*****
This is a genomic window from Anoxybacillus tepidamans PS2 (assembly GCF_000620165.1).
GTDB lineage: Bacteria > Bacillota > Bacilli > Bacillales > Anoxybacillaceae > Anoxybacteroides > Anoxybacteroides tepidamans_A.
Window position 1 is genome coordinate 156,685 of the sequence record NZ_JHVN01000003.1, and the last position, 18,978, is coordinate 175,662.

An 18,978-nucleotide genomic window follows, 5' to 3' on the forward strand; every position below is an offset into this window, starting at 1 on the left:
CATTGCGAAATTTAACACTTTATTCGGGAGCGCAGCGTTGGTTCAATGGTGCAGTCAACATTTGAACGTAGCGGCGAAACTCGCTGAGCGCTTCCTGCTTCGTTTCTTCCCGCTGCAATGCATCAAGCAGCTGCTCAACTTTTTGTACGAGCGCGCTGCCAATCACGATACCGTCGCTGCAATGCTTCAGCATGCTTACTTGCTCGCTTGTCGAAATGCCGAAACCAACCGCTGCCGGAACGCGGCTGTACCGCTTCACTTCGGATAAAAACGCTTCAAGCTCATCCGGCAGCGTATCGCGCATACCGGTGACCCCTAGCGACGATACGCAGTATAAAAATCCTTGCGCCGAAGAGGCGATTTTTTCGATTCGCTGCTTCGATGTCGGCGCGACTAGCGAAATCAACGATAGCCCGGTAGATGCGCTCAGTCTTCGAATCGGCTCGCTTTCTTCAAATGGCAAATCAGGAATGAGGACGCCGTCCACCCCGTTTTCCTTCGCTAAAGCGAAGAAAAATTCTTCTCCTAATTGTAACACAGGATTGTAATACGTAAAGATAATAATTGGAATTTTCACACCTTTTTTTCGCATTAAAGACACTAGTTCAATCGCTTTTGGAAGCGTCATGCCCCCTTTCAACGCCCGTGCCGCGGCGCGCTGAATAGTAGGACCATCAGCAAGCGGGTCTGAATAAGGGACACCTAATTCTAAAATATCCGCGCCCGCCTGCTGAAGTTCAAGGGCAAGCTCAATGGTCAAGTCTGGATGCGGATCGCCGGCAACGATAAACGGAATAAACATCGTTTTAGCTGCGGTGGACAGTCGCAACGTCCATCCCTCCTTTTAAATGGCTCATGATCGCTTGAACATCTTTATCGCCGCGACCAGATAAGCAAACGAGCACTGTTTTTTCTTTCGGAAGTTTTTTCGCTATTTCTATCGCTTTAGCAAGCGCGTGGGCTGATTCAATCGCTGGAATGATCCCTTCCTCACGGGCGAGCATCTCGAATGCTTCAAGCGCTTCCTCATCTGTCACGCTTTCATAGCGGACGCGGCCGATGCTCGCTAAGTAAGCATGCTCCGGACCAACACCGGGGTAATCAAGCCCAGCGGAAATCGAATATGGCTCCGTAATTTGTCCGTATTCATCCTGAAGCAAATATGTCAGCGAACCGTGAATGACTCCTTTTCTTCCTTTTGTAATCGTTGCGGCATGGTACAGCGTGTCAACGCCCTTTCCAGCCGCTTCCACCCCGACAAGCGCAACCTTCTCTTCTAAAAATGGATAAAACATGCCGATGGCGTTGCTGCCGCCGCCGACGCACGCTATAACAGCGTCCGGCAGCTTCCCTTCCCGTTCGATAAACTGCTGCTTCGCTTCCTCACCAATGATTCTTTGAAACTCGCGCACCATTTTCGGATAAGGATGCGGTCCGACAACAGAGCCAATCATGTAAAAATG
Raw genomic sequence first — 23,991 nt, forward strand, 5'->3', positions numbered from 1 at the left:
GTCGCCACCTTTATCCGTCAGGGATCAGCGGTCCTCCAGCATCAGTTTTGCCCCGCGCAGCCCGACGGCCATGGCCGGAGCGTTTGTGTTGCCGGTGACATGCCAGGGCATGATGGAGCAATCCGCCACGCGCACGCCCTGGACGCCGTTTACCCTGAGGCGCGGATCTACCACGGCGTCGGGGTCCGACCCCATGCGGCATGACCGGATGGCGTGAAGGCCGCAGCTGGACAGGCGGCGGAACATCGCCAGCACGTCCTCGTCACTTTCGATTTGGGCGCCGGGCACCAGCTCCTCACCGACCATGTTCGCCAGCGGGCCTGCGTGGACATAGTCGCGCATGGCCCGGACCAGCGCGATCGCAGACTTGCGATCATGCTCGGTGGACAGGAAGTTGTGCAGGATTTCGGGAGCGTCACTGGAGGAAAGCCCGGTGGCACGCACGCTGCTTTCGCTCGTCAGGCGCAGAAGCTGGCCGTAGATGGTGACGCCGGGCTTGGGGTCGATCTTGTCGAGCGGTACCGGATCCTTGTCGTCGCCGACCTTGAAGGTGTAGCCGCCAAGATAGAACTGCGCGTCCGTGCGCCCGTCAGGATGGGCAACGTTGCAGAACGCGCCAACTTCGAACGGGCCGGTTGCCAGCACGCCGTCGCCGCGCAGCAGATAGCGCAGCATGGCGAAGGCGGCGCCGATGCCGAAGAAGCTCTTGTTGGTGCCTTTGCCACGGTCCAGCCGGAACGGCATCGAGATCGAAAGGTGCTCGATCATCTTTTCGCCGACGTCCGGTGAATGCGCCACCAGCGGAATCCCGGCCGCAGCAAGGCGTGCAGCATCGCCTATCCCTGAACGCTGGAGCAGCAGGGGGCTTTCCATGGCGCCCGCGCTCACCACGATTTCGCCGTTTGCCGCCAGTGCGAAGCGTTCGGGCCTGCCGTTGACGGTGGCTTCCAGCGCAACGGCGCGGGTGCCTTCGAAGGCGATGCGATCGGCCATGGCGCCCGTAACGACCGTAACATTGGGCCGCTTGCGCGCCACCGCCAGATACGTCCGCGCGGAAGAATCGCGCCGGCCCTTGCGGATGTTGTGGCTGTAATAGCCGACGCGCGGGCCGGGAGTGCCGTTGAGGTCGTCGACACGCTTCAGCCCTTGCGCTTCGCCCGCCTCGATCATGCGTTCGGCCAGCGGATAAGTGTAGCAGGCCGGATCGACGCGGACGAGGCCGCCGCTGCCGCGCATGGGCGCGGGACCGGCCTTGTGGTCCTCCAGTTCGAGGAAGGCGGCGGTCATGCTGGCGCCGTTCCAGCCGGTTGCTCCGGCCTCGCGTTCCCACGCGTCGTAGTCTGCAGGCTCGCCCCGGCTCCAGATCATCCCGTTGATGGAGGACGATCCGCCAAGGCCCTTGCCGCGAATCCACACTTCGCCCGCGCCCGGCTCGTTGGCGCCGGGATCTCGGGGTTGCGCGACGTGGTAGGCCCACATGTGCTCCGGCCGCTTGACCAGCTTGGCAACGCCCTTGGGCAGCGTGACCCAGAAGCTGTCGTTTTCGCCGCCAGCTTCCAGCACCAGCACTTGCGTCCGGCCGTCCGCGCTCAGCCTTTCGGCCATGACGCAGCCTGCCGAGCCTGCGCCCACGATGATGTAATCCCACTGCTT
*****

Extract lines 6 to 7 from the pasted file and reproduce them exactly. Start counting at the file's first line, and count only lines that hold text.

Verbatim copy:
Raw genomic sequence first — 23,991 nt, forward strand, 5'->3', positions numbered from 1 at the left:
GTCGCCACCTTTATCCGTCAGGGATCAGCGGTCCTCCAGCATCAGTTTTGCCCCGCGCAGCCCGACGGCCATGGCCGGAGCGTTTGTGTTGCCGGTGACATGCCAGGGCATGATGGAGCAATCCGCCACGCGCACGCCCTGGACGCCGTTTACCCTGAGGCGCGGATCTACCACGGCGTCGGGGTCCGACCCCATGCGGCATGACCGGATGGCGTGAAGGCCGCAGCTGGACAGGCGGCGGAACATCGCCAGCACGTCCTCGTCACTTTCGATTTGGGCGCCGGGCACCAGCTCCTCACCGACCATGTTCGCCAGCGGGCCTGCGTGGACATAGTCGCGCATGGCCCGGACCAGCGCGATCGCAGACTTGCGATCATGCTCGGTGGACAGGAAGTTGTGCAGGATTTCGGGAGCGTCACTGGAGGAAAGCCCGGTGGCACGCACGCTGCTTTCGCTCGTCAGGCGCAGAAGCTGGCCGTAGATGGTGACGCCGGGCTTGGGGTCGATCTTGTCGAGCGGTACCGGATCCTTGTCGTCGCCGACCTTGAAGGTGTAGCCGCCAAGATAGAACTGCGCGTCCGTGCGCCCGTCAGGATGGGCAACGTTGCAGAACGCGCCAACTTCGAACGGGCCGGTTGCCAGCACGCCGTCGCCGCGCAGCAGATAGCGCAGCATGGCGAAGGCGGCGCCGATGCCGAAGAAGCTCTTGTTGGTGCCTTTGCCACGGTCCAGCCGGAACGGCATCGAGATCGAAAGGTGCTCGATCATCTTTTCGCCGACGTCCGGTGAATGCGCCACCAGCGGAATCCCGGCCGCAGCAAGGCGTGCAGCATCGCCTATCCCTGAACGCTGGAGCAGCAGGGGGCTTTCCATGGCGCCCGCGCTCACCACGATTTCGCCGTTTGCCGCCAGTGCGAAGCGTTCGGGCCTGCCGTTGACGGTGGCTTCCAGCGCAACGGCGCGGGTGCCTTCGAAGGCGATGCGATCGGCCATGGCGCCCGTAACGACCGTAACATTGGGCCGCTTGCGCGCCACCGCCAGATACGTCCGCGCGGAAGAATCGCGCCGGCCCTTGCGGATGTTGTGGCTGTAATAGCCGACGCGCGGGCCGGGAGTGCCGTTGAGGTCGTCGACACGCTTCAGCCCTTGCGCTTCGCCCGCCTCGATCATGCGTTCGGCCAGCGGATAAGTGTAGCAGGCCGGATCGACGCGGACGAGGCCGCCGCTGCCGCGCATGGGCGCGGGACCGGCCTTGTGGTCCTCCAGTTCGAGGAAGGCGGCGGTCATGCTGGCGCCGTTCCAGCCGGTTGCTCCGGCCTCGCGTTCCCACGCGTCGTAGTCTGCAGGCTCGCCCCGGCTCCAGATCATCCCGTTGATGGAGGACGATCCGCCAAGGCCCTTGCCGCGAATCCACACTTCGCCCGCGCCCGGCTCGTTGGCGCCGGGATCTCGGGGTTGCGCGACGTGGTAGGCCCACATGTGCTCCGGCCGCTTGACCAGCTTGGCAACGCCCTTGGGCAGCGTGACCCAGAAGCTGTCGTTTTCGCCGCCAGCTTCCAGCACCAGCACTTGCGTCCGGCCGTCCGCGCTCAGCCTTTCGGCCATGACGCAGCCTGCCGAGCCTGCGCCCACGATGATGTAATCCCACTGCTT